"The Newsroom": Nostalgia Disguised as Diatribe, At Least One Episode In.
If you have not watched the first episode of Aaron Sorkin’s new series and did not know about it being free to view on YouTube, go ahead and do so. There’s a good chance you’ll disagree with me, and I wanted to disagree with me because of all that bad reviews I’ve read of the show so far. I wanted to brush them off as media people slagging someone who’s basically skewering their entire approach to journalism, but the problem is that if Emily Nussbaum and Richard Lawson are sharing a similar tone about it with Jake Tapper, then there might be an issue. (Although it is funny to read Howard Kurtz savage it without a hint of irony.)
Unfortunately, the best part of the series premiere is the diatribe Jeff Daniels, playing ostensibly bland anchorman Will McAvoy, unleashes while on a panel at a Northwestern U seminar, which is what we all saw in the trailer, and aside from the glorious TV force that is Sam Waterston (playing a booze-soaked former Marine who is in charge of ACN’s news division) and a riveting final sequence once the actual news-gathering and show events get going, one is overwhelmed by the Sorkinese speeches and affectations that mar the minutes in between McAvoy’s YouTube moment and the coverage of Deepwater Horizon.
Sorkin’s problem is that the overarching idea here is a false nostalgia of sorts. I would call it naivete but that would be unfair to dismiss the obvious gripes Sorkin has with the current state of televised journalism, which is more than understandable. He’s chosen the wrong vessels to deliver it, though. While it’s nice to see Emily Mortimer again, her MacKenzie McHale seems like less of a character than a conscience for McAvoy. Hired by Waterston’s Charlie Skinner to be Will’s new exec producer, Mac is also Will’s ex. (This is the first of a couple annoying tropes.) Mac, after Will gives back $1 million a year in salary to fuck with her contract so he has power over her, appeals to Will’s vanity and nostalgia (as well as ours) by talking about taking back the responsibilities of the Fourth Estate, delivering a sermon in his office.
This as a subplot with Mac’s senior producer and comrade Jim develops, including Will’s departing EP (Don, positioned as status quo douchebag) and personal assistant or associate producer Maggie (whom Don has apparently been dating for four months and they’re haggling over meeting her parents.) Then the oil rig explodes, and the place feels alive and clicking, a newscast takes place with fun, snappy stuff (and a voice cameo by Jesse Eisenberg, because that’s how Sorkin and director Greg Mottola, who directed the actor in Adventureland, roll) as NewsNight gets out in front on the environmental disaster end before anyone else because of Jim’s sources.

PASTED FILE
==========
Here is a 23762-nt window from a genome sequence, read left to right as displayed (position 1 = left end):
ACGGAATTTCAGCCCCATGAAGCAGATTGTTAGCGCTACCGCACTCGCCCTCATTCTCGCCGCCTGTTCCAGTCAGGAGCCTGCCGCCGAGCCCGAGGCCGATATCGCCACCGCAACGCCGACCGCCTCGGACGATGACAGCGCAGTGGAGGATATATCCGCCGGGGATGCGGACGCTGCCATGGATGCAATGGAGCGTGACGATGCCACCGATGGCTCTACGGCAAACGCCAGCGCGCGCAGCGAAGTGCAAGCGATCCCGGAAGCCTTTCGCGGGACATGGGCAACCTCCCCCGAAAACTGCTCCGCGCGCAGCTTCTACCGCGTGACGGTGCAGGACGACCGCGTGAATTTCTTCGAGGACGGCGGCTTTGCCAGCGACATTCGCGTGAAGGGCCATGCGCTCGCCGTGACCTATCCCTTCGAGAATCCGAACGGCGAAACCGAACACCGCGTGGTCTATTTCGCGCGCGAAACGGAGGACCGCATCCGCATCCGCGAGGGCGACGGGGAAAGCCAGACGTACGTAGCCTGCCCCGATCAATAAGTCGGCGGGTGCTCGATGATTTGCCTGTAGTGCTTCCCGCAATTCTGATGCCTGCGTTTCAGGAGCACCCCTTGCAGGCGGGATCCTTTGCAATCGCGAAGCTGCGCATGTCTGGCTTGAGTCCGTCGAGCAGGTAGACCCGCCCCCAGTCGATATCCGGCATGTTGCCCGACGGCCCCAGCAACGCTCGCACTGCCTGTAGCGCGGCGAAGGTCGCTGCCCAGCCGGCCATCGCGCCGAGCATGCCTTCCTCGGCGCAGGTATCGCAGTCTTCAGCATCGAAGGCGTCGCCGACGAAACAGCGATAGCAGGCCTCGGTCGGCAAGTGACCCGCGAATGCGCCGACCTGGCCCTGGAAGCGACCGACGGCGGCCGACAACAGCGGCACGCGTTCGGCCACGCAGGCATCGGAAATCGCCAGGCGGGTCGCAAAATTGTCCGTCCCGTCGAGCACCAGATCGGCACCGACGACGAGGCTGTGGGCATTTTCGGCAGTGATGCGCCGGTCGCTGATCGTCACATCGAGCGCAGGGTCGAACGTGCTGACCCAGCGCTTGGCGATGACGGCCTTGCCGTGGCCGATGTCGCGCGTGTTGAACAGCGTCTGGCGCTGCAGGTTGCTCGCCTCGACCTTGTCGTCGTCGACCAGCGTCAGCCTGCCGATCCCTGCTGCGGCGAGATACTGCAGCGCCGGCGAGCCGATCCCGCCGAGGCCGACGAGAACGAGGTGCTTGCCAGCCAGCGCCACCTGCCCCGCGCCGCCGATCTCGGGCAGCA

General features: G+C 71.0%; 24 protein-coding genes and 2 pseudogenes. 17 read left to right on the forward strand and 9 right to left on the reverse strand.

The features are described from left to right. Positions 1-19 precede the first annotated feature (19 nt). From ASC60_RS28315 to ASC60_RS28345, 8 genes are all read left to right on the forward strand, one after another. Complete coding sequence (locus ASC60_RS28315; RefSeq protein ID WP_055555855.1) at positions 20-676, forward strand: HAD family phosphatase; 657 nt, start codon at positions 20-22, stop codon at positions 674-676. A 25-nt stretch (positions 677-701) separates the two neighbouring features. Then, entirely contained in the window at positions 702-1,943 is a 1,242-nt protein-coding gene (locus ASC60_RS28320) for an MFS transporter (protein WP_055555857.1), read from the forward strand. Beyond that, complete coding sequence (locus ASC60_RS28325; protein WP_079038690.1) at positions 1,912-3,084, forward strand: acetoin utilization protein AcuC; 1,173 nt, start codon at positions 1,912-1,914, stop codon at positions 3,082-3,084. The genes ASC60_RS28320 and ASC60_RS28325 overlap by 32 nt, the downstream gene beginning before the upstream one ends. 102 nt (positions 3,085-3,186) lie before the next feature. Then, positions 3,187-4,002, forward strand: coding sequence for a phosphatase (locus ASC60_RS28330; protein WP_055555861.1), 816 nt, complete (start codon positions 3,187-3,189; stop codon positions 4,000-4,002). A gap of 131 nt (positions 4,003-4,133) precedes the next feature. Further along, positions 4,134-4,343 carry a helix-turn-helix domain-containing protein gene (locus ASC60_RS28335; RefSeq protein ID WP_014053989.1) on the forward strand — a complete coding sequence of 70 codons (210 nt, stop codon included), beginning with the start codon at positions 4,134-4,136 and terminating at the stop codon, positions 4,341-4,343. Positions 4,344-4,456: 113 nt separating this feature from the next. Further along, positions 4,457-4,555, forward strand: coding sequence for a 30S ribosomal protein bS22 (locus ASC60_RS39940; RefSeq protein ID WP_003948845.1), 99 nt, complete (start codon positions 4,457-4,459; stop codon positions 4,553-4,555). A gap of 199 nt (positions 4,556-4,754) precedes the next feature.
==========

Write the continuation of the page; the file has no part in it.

Part of the show’s problem is that Sorkin decided to work with real things that happened rather than create some of his own. This makes it easier for him to expound upon how the coverage SHOULD have been instead of explain or satirize how journalistic coverage is shaped. It’s real, real easy to Monday morning quarterback TV news coverage two years after the fact; the difficulty for this series will be convincingly explaining why coverage is the way it is. Sorkin already has his answer. In his eagerness to club us with his big ideas, he’s forgotten a few things:
- You have to show and tell. Sorkin is presuming we agree with him and dispensing with earning our rhetorical trust.
- Conversely, while it may be fun to write such speeches about the Obligations, Death, and Revival of True Journalism — it’s really fucking dull to watch. Especially because the people most likely to watch this show already get the points Sorkin wants to make!
- He’s in thrall to nostalgia of a shared understanding and American consensus. Considering the numerous people who were very much disenfranchised during this earlier “consensus,” it calls into question just how much, really, we put stock into the avuncular presences of Cronkite and Murrow. But the title credits will give a very good sense that Sorkin is wedded to that idea as credible.
- Considering Sorkin wrote a movie about Facebook, it seems very, very odd that he would not realize that social media is a huge part of how people (ESPECIALLY PROFESSIONAL JOURNALISTS!) consume news! Waterston’s character is rambling at a web person in the newsroom to Tweet something about how wonderful off-the-cuff news programming is but his spiel doesn’t fit 140 characters. The only acknowledgement the new world of media gets is Dev Patel’s Neal, who writes the show’s blog but no one can remember his name, so they go for stereotypes. The reason why the “Great Man” is dead is because there are too many news sources to place all your trust in just one of them.
- Seriously, no one in an actual newsroom speaks in that alternating flowing-yet-clipped way that Sorkin has many of them speak in, not normally or without a script.
- Mac’s behavior with Will where she taunts him before the show is entirely and completely unprofessional. “From eight to nine, I own you” sounds nice, but that would get someone disciplined quickly.
I hope it gets better next week but all the reviews from people who got to watch four episodes say otherwise. Sorkin seems to have misjudged a series about a newsroom for a sermon about news rather than the stories of the people producing the news.
(And on a personal note, this really does not help one iota in explaining what people do in a newsroom to outsiders, but that’s really beside the point.)